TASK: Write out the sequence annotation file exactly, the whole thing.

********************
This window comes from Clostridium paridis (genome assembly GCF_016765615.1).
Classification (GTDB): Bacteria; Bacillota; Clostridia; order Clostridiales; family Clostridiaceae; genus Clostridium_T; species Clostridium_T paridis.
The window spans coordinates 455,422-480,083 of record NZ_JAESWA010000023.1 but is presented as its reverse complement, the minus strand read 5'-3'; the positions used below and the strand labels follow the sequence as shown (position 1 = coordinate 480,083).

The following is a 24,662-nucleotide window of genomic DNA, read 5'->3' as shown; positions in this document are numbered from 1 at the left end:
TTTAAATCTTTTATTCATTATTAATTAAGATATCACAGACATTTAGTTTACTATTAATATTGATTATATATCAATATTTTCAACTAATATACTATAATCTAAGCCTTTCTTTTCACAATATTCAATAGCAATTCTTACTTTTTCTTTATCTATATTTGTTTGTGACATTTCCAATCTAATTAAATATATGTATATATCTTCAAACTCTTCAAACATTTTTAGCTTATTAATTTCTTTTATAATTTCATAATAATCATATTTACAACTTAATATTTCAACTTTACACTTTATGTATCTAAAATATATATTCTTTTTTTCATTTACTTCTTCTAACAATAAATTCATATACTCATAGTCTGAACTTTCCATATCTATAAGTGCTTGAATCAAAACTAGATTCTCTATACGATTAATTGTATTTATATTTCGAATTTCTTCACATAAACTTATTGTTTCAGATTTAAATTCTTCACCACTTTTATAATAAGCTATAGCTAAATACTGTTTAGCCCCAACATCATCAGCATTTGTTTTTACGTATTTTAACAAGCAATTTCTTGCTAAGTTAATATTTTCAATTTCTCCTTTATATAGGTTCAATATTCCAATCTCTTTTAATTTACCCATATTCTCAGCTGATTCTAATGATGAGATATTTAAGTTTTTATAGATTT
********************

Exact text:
This window comes from Clostridium paridis (genome assembly GCF_016765615.1).
Classification (GTDB): Bacteria; Bacillota; Clostridia; order Clostridiales; family Clostridiaceae; genus Clostridium_T; species Clostridium_T paridis.
The window spans coordinates 455,422-480,083 of record NZ_JAESWA010000023.1 but is presented as its reverse complement, the minus strand read 5'-3'; the positions used below and the strand labels follow the sequence as shown (position 1 = coordinate 480,083).

The following is a 24,662-nucleotide window of genomic DNA, read 5'->3' as shown; positions in this document are numbered from 1 at the left end:
TTTAAATCTTTTATTCATTATTAATTAAGATATCACAGACATTTAGTTTACTATTAATATTGATTATATATCAATATTTTCAACTAATATACTATAATCTAAGCCTTTCTTTTCACAATATTCAATAGCAATTCTTACTTTTTCTTTATCTATATTTGTTTGTGACATTTCCAATCTAATTAAATATATGTATATATCTTCAAACTCTTCAAACATTTTTAGCTTATTAATTTCTTTTATAATTTCATAATAATCATATTTACAACTTAATATTTCAACTTTACACTTTATGTATCTAAAATATATATTCTTTTTTTCATTTACTTCTTCTAACAATAAATTCATATACTCATAGTCTGAACTTTCCATATCTATAAGTGCTTGAATCAAAACTAGATTCTCTATACGATTAATTGTATTTATATTTCGAATTTCTTCACATAAACTTATTGTTTCAGATTTAAATTCTTCACCACTTTTATAATAAGCTATAGCTAAATACTGTTTAGCCCCAACATCATCAGCATTTGTTTTTACGTATTTTAACAAGCAATTTCTTGCTAAGTTAATATTTTCAATTTCTCCTTTATATAGGTTCAATATTCCAATCTCTTTTAATTTACCCATATTCTCAGCTGATTCTAATGATGAGATATTTAAGTTTTTATAGATTT